With the release of the report, truth commissions also released various policy recommendations, and this resulted in some visible achievements and policy changes. The Jeju Commission suggested seven policy recommendations: that the government issue an apology, declare a memorial day, use the report to educate students and the general public, establish a memorial park, provide essential living expenses to bereaved families, support excavations of mass graves, and continuously support further investigation and commemoration projects. Similarly, the TRCK came up with three comprehensive recommendations in 2009. It recommended that the government enact a special law to make reparations to the victims, establish a permanent research foundation to continue the investigative work and promote reconciliation, continue to unearth mass-murder sites, and collect and properly bury the remains of victims.
In quite a few cases, official apologies were issued. For example, in the Jeju case, President Roh Moo-hyun made an official apology immediately after the release of the report, which marked the first apology issued by the head of state regarding past abuses of state power. Moreover, Roh visited Jeju on April 3, 2006, participated in a memorial service for the victims, and issued another apology for the events. The TRCK also recommended that the government apologize - as of 2010, fifty- two official apologies have been issued to individual victims. Most apologies were issued by the local police chief and low-ranking military commanders, but in one case President Roh issued an apology to Ulsan victims.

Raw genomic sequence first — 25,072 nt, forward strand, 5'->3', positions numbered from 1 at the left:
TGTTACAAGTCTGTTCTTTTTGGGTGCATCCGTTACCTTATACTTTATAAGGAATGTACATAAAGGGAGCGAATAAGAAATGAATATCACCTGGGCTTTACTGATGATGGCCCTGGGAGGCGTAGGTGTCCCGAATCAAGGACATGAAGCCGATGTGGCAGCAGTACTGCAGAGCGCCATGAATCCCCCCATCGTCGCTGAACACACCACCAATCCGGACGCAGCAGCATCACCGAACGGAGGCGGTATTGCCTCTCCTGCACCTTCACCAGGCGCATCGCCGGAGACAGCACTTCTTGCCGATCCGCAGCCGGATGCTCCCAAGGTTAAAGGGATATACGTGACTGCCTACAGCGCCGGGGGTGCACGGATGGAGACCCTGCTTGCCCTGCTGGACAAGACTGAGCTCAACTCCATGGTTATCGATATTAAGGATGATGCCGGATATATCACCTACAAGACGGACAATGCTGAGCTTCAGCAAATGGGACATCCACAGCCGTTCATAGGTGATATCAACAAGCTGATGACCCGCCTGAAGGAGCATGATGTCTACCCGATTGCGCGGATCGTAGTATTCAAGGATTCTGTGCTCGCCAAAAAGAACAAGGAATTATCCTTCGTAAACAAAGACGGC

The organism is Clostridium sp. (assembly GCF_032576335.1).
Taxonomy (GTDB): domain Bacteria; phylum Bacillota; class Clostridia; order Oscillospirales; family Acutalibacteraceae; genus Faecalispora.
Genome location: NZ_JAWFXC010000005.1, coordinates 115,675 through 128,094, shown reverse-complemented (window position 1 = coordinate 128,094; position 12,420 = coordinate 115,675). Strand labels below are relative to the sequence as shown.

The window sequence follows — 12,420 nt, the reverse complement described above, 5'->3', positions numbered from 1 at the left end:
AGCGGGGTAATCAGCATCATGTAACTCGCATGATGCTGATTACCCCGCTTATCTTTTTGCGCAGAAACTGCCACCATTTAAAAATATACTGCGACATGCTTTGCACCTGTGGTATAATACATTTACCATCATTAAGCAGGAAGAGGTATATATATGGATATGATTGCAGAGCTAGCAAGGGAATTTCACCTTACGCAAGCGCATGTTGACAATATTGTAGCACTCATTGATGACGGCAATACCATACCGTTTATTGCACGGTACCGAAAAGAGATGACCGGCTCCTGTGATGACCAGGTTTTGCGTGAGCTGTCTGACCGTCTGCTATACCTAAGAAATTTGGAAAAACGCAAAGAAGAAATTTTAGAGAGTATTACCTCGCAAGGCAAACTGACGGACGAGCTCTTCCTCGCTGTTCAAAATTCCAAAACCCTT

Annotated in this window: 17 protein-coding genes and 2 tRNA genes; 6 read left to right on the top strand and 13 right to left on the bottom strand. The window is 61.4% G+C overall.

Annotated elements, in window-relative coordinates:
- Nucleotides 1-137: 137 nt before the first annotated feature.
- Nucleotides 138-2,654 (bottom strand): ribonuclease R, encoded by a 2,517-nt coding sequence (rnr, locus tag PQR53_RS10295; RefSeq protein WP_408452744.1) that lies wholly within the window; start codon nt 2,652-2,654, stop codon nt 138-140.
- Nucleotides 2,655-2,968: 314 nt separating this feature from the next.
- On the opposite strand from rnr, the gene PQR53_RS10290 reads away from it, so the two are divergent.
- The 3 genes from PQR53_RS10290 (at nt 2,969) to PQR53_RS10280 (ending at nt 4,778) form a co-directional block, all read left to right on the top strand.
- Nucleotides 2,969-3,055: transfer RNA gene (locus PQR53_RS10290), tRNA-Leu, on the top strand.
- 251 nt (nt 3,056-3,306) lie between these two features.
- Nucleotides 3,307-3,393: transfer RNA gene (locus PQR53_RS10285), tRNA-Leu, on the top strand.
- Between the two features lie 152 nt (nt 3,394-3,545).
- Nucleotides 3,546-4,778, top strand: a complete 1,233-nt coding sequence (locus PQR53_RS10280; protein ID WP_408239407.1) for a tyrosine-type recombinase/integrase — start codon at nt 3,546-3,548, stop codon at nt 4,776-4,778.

Official governmental records, history textbooks, and major encyclopedia entries now reflect these changes by incorporating the findings of the commissions. Politicians and public officials are more cautious, and use terms and vocabularies reflecting a more balanced and neutral understanding of what happened in the past. Simple denial or ignoring of the past abuses is no longer a valid or legitimate response. A recent incident that occurred in the course of the National Assembly election illustrates the power of commission activities. The ruling Saenuri Party nominated Lee Young-jo as a candidate for Gangnam district, the party’s traditional stronghold. After a few days, however, the party had to withdraw its nomination over the controversies triggered by Lee’s use of terms like “rebellion” or “revolt” when referring to the Jeju 4.3 events and the Gwangju democratic movement.
In addition, although still far away from being perfect, several victims cleared themselves of the past false convictions. The TRCK recommended retrials in forty-two cases, with eighteen victims having cleared their names of false convictions. Several individual victims filed lawsuits against the government for reparations, and some of them have been successful in receiving awards of large damages. In the Jeju case, a minimum level of monetary subsidy was selectively given to the victims and their family members who had been suffering economic hardship and physical and mental illness.
Memorials have been built, and museums are now full of remains, documents, art, and sculptures containing the collective memory of the dark past. For instance, the Jeju Commission has been engaged in three key commemoration projects. The earliest commemoration project was mainly focused on creating a memorial park and museum. At the same time, the commission launched a long-term excavation project in 2006 to discover mass graves and find the remains of victims. By 2010, eight out of 151 mass graves had been unearthed, with the remains of more than 400 victims discovered so far. Similarly, the TRCK launched the exhumation of thirty-nine mass graves in 2007, and the remains of the dead provided sufficient evidence of indiscriminate killings to draw national and international media attention.